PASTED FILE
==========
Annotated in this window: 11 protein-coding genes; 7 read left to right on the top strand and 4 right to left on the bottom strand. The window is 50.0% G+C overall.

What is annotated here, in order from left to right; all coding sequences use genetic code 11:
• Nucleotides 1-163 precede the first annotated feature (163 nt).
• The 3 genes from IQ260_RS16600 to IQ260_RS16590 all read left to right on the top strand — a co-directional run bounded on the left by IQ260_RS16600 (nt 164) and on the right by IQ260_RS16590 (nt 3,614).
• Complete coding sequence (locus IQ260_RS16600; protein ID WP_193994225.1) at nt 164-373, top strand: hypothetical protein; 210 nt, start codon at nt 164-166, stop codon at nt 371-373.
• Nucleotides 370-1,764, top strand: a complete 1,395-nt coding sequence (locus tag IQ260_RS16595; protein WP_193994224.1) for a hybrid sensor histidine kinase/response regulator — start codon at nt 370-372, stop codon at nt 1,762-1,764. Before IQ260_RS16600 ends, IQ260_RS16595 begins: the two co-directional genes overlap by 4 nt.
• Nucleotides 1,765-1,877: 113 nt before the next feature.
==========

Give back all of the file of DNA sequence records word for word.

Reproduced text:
Annotated in this window: 11 protein-coding genes; 7 read left to right on the top strand and 4 right to left on the bottom strand. The window is 50.0% G+C overall.

What is annotated here, in order from left to right; all coding sequences use genetic code 11:
• Nucleotides 1-163 precede the first annotated feature (163 nt).
• The 3 genes from IQ260_RS16600 to IQ260_RS16590 all read left to right on the top strand — a co-directional run bounded on the left by IQ260_RS16600 (nt 164) and on the right by IQ260_RS16590 (nt 3,614).
• Complete coding sequence (locus IQ260_RS16600; protein ID WP_193994225.1) at nt 164-373, top strand: hypothetical protein; 210 nt, start codon at nt 164-166, stop codon at nt 371-373.
• Nucleotides 370-1,764, top strand: a complete 1,395-nt coding sequence (locus tag IQ260_RS16595; protein WP_193994224.1) for a hybrid sensor histidine kinase/response regulator — start codon at nt 370-372, stop codon at nt 1,762-1,764. Before IQ260_RS16600 ends, IQ260_RS16595 begins: the two co-directional genes overlap by 4 nt.
• Nucleotides 1,765-1,877: 113 nt before the next feature.